Policy Press


Jun 29, 2020

Obituary: David Morgan

A message from Vanessa May and Sue Heath, on behalf of the Morgan Centre, University of Manchester. David was the author of Snobbery, part of the British Sociological Association 21st Century Standpoints series.

"It is with great sadness that we announce the death of David Morgan, Emeritus Professor of Sociology at the University of Manchester, on 17 June 2020, after having been ill with cancer for only a very short time.

During a career spanning over six decades, David Morgan had a major influence on sociology. Many of David’s publications on families and masculinities remain landmark works that helped shape and transform these fields of study. David is perhaps best known for launching the ‘family practices’ approach in Family Connections (1996). In his later work, he explored hitherto under-researched areas of everyday life, such as Acquaintances (2009) and Snobbery (2018). A defining characteristic of his work is that it addresses issues and topics that resonate with the everyday experiences of a wide range of people, and does so in a way that allows for new sociological insights into seemingly mundane facets of life.

David was a key figure in the British sociological community. He was one of the original staff members of the Department of Sociology at the University of Manchester when it was founded in 1964. He acted as President of the British Sociological Association (BSA), editor of Sociology, co-editor of the Palgrave ‘Studies in Family Sociology’ book series, and Open Space editor on the journal Families, Relationships and Societies. He was known by generations of sociologists for his extraordinarily generous collegiality. In his inimitable style that combined a keen sense of humour and kindness, he mentored and supported numerous colleagues at various stages of their career. In 2016, David was awarded the BSA’s Distinguished Service to British Sociology Award.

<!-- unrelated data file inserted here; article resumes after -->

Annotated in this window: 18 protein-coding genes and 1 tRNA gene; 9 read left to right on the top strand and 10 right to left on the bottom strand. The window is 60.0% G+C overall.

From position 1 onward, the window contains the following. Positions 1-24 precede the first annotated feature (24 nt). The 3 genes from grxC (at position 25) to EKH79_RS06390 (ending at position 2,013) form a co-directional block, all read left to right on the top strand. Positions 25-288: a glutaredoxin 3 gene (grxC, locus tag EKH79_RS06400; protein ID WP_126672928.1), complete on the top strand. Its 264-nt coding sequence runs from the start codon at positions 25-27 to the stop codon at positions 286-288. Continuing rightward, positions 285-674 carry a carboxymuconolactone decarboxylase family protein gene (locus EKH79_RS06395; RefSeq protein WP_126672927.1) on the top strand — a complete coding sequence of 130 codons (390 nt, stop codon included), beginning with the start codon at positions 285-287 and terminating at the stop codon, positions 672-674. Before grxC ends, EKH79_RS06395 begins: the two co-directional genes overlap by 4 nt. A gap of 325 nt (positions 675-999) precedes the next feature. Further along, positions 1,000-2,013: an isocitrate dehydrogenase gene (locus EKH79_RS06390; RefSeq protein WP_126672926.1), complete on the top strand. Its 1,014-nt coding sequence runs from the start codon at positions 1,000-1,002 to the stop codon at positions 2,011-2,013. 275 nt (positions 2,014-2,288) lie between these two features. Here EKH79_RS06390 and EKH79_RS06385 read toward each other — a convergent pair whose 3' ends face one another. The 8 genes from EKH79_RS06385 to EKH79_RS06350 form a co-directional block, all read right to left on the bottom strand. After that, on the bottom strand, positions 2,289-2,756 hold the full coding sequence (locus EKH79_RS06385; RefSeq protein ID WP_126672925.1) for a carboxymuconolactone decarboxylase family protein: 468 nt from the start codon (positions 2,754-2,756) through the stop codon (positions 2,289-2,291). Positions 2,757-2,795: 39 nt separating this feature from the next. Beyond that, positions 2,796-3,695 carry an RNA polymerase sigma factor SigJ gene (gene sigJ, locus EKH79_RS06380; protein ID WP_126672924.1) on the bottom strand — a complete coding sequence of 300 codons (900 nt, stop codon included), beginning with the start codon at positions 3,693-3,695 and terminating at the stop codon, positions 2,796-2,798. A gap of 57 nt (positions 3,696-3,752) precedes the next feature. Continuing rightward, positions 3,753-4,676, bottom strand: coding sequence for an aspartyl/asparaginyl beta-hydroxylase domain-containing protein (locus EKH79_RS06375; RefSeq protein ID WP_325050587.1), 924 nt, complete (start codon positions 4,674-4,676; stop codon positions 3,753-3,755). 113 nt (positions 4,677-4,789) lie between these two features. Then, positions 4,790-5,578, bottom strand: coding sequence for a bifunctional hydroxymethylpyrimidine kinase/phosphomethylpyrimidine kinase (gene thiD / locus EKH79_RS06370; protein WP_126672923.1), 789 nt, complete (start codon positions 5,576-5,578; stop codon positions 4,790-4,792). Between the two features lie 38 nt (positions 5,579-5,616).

In 2005, in recognition of David’s standing as one of the foremost sociologists in the fields of families, relationships, personal life and everyday lives, the Morgan Centre for Research into Everyday Lives at the University of Manchester was named after him. He was among a select group of scholars to have a centre named after them during their lifetime, a fact that attests to the exceptional nature of his body of work. David played a central role in the Centre from the beginning, and engaged in Centre activities until his death. We will treasure our memories of him as a warm and supportive colleague whose character and scholarship helped shape the intellectual and collegiate atmosphere of the Centre.

In the near future, the Morgan Centre will host a tributes page on our website, to which colleagues near and far can contribute their memories and thoughts of David. In due course, we will also organise a commemorative event to pay tribute to David’s life and work.

David’s death is an immeasurable loss to his family, friends, colleagues and to sociology as a discipline, and we know many of you will be personally saddened by the news. If you would like to send your thoughts and wishes to Janet, and to David’s family, please do send them to Vanessa May (vanessa.may@manchester.ac.uk), Sue Heath (sue.heath@manchester.ac.uk) or Jennifer Mason (jennifer.mason@manchester.ac.uk), and we will pass these on."